by Darius Kazemi, March 30 2019
RFC-89 is titled “Some Historic Moments in Networking”, authored by Bob Metcalfe of MIT's Project MAC, who would eventually go on to co-invent Ethernet among many other notable achievements. The RFC is dated January 19th, 1971.
The technical content
This RFC outlines some of the accomplishments of Project MAC. I'll write in the past tense rather than my usual present tense because the RFC is discussing past events.
They connected the MIT MAC Dynamic Modeling/Computer Graphics PDP-6/10 System (MITDG for short) to a Multics terminal. Essentially, they managed to get a PDP-10 connecting to a Multics OS and acting as a remote terminal for Multics. Though there were some problems; for example, their interface uses only ASCII characters to communicate, but in Multics a QUIT command is not natively an ASCII command in the same way that LINE FEED is, for example. They suggest that maybe an interrupt signal could stand in for QUIT. There is also no support for RUBOUT (what we call the “delete” key today).
They connected their MITDG to the PDP-10 at Harvard University. This is historic because the MITDG system is line-oriented, but the Harvard system is character-oriented. The complexities of incompatibilities between these types of systems were discussed at length at the November NWG meetings, and I think Metcalfe wants to show that they managed to overcome this in one case. Metcalfe reports the connection and the overall interactive experience to be as fast as sitting at the terminal in person, which is exciting considering the complexity of “two time-sharing systems, three user level processes, and three IMPs, all connected in series”.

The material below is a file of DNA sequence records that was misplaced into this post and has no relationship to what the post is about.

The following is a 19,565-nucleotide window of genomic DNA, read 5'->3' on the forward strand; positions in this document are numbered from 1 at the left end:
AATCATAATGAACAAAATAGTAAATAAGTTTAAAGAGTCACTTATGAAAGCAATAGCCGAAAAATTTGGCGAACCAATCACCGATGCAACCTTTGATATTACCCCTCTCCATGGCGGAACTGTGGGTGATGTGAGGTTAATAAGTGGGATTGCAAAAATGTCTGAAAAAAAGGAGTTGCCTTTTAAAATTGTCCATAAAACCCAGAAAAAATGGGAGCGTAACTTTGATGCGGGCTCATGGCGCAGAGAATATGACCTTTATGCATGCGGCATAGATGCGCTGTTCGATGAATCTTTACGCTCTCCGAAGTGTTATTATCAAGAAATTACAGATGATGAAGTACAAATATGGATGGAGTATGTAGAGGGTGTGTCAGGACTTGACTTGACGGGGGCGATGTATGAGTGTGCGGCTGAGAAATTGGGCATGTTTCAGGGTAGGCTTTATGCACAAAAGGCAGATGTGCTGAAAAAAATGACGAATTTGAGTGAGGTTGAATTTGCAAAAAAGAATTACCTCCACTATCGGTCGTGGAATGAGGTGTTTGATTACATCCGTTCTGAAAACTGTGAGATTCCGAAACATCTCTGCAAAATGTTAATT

And finally, they “received graphics programs and 3D data from Harvard's PDP-10, processed them repeatedly using our Evans & Sutherland Line Drawing System (the E&S), and transmitted 2D scope data to Harvard's PDP-1 for display.” This is pretty cool, coordinating 3 different machines to generate, transform, and display 3D data over the network! Unlike the previous experiment mentioned, it was apparently a very slow connection.
All of these experiments were conducted on the “interim interim NCP” (IINCP) while they waited for the “interim NCP” (INCP) to be completed! I think that's what we'd called a pre-release alpha today but I think I'm going to start using “interim interim” from now on.
The bit about QUIT and RUBOUT not working via remote terminals is amusing to me, because I still sometimes encounter a variant of this problem. If you've ever SSH'ed to a a remote computer, especially on Windows via PuTTY, sometimes “delete” and “ctrl+c” to quit a process aren't correctly processed by the connection and you have to mess around in your settings to fix it.
There is a note at the end that they had to “bend over backwards” to implement message marking, so that is still a big big point of contention. The author is in favor of double padding rather than padding and marking.